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Author Topic: Netgate SG-3100 LEDs  (Read 452 times)

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Offline mhartwick

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Netgate SG-3100 LEDs
« on: November 03, 2017, 04:29:09 pm »
What do the LEDs mean by default and how do you configure them? As far as I can see there is NO documentation on this at Netgate beyond the mention that they are configurable. Sure, I bet you can rewrite it in the firmware and MAKE the LEDs do what I want but that's way more effort than it needs to be.


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Re: Netgate SG-3100 LEDs
« Reply #1 on: November 04, 2017, 04:04:52 am »
What do you expect from that LEDs? In normal this LEDs are blinking green at start up and then green
for a good connection and red for a failure or disconnection, that's it in short. Or something in that matter
will be also all other LEDs blinking such as the ALIX or APU boards from PC Engines will do it.   

Offline cparkervt

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Re: Netgate SG-3100 LEDs
« Reply #2 on: November 08, 2017, 02:38:02 pm »
I have the same question. My SG-3100 only has a throbbing / breathing blue LED under the black diamond at idle. Netgate has zero documentation on them, and there doesn't appear to be any package in the repo for configuring them.

Offline stephenw10

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Re: Netgate SG-3100 LEDs
« Reply #3 on: November 08, 2017, 03:26:50 pm »
Right now they illuminate in sequence during the different stages of boot process, circle, square, diamond, with a fast blue flash.
When booting is complete the diamond flashes blue with a slow flash.
If the system sees an update is available the square flashes orange with a slow flash.

As you say they can be configured to flash any colour at any speed. Suggestions always welcome.  :)

They can be configured from user space so via a shellcmd for example. There are two places to do that.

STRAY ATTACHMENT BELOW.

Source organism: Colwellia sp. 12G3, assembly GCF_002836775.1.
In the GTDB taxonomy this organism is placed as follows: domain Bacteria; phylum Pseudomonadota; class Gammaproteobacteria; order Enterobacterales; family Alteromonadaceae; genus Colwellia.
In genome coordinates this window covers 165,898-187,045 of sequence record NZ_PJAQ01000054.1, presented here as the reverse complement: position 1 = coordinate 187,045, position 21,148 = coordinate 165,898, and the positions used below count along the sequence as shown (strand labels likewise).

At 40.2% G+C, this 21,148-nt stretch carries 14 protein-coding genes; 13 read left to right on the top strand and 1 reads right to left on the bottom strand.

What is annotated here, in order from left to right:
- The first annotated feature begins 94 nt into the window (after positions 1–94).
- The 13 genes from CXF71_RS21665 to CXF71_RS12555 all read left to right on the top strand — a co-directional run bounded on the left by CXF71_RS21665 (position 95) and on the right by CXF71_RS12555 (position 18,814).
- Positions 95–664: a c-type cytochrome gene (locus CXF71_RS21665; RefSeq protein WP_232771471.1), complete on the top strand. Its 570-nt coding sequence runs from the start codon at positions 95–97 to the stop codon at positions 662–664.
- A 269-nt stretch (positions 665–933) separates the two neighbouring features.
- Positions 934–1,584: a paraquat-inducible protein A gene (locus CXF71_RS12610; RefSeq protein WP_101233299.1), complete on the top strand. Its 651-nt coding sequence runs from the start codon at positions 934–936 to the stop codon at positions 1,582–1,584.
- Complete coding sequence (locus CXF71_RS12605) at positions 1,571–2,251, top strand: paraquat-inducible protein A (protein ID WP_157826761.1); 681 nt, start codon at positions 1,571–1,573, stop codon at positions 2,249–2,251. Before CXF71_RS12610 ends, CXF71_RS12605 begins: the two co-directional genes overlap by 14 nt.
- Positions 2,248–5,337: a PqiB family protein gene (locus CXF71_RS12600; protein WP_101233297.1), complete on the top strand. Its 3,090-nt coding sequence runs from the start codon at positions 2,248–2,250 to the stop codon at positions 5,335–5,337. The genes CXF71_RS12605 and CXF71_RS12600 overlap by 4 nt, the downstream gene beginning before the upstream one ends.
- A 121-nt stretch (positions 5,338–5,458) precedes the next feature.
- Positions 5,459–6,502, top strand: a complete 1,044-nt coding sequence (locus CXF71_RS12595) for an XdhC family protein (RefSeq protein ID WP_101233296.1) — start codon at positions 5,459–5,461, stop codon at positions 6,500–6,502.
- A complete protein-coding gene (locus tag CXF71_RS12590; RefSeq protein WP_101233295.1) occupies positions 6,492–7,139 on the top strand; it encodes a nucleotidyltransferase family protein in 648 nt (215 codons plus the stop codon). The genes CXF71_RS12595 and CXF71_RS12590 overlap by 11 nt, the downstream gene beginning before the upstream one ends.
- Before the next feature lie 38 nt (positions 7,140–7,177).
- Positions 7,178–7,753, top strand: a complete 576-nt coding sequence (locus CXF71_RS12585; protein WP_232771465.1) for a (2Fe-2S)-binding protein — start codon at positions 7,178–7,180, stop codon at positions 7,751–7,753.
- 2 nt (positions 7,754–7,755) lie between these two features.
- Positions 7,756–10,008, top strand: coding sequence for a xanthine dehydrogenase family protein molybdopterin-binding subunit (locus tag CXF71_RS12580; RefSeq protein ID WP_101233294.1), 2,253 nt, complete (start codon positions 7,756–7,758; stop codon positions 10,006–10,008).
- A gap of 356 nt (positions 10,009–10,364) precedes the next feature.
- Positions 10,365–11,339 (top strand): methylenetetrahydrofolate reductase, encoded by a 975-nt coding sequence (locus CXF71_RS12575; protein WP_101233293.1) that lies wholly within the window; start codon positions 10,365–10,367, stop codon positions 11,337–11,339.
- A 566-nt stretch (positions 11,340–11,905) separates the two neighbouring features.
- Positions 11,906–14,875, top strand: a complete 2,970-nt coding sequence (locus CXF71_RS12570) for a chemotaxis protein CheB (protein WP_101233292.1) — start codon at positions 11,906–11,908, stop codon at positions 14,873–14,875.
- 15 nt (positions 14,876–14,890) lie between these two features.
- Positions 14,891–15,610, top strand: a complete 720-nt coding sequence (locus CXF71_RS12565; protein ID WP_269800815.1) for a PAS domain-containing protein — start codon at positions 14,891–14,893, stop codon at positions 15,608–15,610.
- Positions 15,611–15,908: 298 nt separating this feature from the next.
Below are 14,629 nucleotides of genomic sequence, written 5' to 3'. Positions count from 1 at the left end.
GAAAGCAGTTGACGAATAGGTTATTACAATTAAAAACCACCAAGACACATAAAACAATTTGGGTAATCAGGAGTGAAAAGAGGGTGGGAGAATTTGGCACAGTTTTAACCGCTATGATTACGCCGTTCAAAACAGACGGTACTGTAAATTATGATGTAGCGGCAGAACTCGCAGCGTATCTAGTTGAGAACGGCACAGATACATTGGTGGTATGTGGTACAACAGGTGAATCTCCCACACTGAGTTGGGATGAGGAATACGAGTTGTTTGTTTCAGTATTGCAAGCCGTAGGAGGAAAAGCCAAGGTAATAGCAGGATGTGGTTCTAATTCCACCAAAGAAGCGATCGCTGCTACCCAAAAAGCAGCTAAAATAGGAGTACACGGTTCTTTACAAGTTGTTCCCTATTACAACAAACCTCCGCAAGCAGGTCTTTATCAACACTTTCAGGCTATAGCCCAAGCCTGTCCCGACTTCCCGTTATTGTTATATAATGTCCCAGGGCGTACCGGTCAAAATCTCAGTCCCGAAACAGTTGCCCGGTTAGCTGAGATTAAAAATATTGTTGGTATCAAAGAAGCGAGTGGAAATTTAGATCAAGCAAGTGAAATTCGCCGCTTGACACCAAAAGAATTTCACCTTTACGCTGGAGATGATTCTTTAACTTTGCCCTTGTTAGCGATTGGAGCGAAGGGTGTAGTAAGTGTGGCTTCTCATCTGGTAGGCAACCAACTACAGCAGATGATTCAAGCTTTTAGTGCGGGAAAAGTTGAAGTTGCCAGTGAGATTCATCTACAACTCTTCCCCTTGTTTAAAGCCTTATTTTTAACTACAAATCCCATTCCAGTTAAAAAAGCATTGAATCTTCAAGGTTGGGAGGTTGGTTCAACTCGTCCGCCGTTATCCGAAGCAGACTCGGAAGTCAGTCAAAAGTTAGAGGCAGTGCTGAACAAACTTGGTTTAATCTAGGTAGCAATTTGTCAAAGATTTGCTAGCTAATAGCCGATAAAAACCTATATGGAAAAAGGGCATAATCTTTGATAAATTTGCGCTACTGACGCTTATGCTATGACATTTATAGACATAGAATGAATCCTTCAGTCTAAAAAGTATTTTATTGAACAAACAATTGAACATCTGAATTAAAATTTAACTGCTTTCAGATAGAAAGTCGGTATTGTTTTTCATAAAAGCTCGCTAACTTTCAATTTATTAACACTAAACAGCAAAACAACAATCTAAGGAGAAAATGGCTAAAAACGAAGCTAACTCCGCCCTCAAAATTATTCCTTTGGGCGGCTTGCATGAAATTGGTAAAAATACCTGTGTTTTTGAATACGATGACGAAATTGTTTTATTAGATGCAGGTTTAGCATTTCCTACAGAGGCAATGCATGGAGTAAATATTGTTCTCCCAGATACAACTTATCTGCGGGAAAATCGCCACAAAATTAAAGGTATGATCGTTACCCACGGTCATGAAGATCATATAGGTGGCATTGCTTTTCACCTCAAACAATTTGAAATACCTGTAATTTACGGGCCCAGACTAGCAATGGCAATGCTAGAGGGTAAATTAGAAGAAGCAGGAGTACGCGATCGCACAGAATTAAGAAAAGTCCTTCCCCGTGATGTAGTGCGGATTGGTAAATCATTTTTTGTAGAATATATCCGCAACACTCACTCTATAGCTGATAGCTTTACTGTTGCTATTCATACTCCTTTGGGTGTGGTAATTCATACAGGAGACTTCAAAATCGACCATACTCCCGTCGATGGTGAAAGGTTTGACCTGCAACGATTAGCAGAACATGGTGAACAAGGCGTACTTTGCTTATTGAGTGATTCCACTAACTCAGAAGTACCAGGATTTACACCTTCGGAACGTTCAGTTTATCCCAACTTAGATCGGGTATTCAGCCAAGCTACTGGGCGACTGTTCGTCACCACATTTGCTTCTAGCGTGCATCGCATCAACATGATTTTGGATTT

Via the gpioctl command:
Code: [Select]
[2.4.2-DEVELOPMENT][admin@3100.stevew.lan]/root: gpioctl 6 duty 100
That sets led 6 to maximum brightness. 6 is the red led in the circle. Each LED is tri-colour device with 3 LEDs in it for red green and blue:
Front IndicatorRedGreenBlue

The flashing frequency and duration is controlled by a set of sysctls:
Code: [Select]
[2.4.2-DEVELOPMENT][admin@3100.stevew.lan]/root: sysctl dev.gpio.0
dev.gpio.0.led.2.T2: 0
dev.gpio.0.led.2.DT: 0
dev.gpio.0.led.2.T1-T3: 520
dev.gpio.0.led.2.pwm: 1
dev.gpio.0.led.1.T2: 0
dev.gpio.0.led.1.DT: 0
dev.gpio.0.led.1.T1-T3: 1040
dev.gpio.0.led.1.pwm: 0
dev.gpio.0.led.0.T2: 520
dev.gpio.0.led.0.DT: 0
dev.gpio.0.led.0.T1-T3: 1040
dev.gpio.0.led.0.pwm: 0 0 0 0 0 0 0 0 0 3640 0 3640 0 3640 0 0 0 0 0
dev.gpio.0.%parent: iicbus0
dev.gpio.0.%pnpinfo: name=is31fl3199 compat=issi,is31fl3199
dev.gpio.0.%location: addr=0xce
dev.gpio.0.%driver: gpio
dev.gpio.0.%desc: ISSI IS31FL3199 9 channel light effect LED driver

The exact settings of which I have not had time to investigate yet.  ;)
But for example you can switch led 1 (square) to pwm mode where it is not controlled by the led controller directly but stays on permanently at whatever settings you have set using gpioctl:
Code: [Select]
[2.4.2-DEVELOPMENT][admin@3100.stevew.lan]/root: sysctl dev.gpio.0.led.1.pwm=1
dev.gpio.0.led.1.pwm: 0 -> 1

More information on those settings can be found in the datasheet:

We hope to have something more comprehensible than that documented soon though.

« Last Edit: November 08, 2017, 03:34:08 pm by stephenw10 »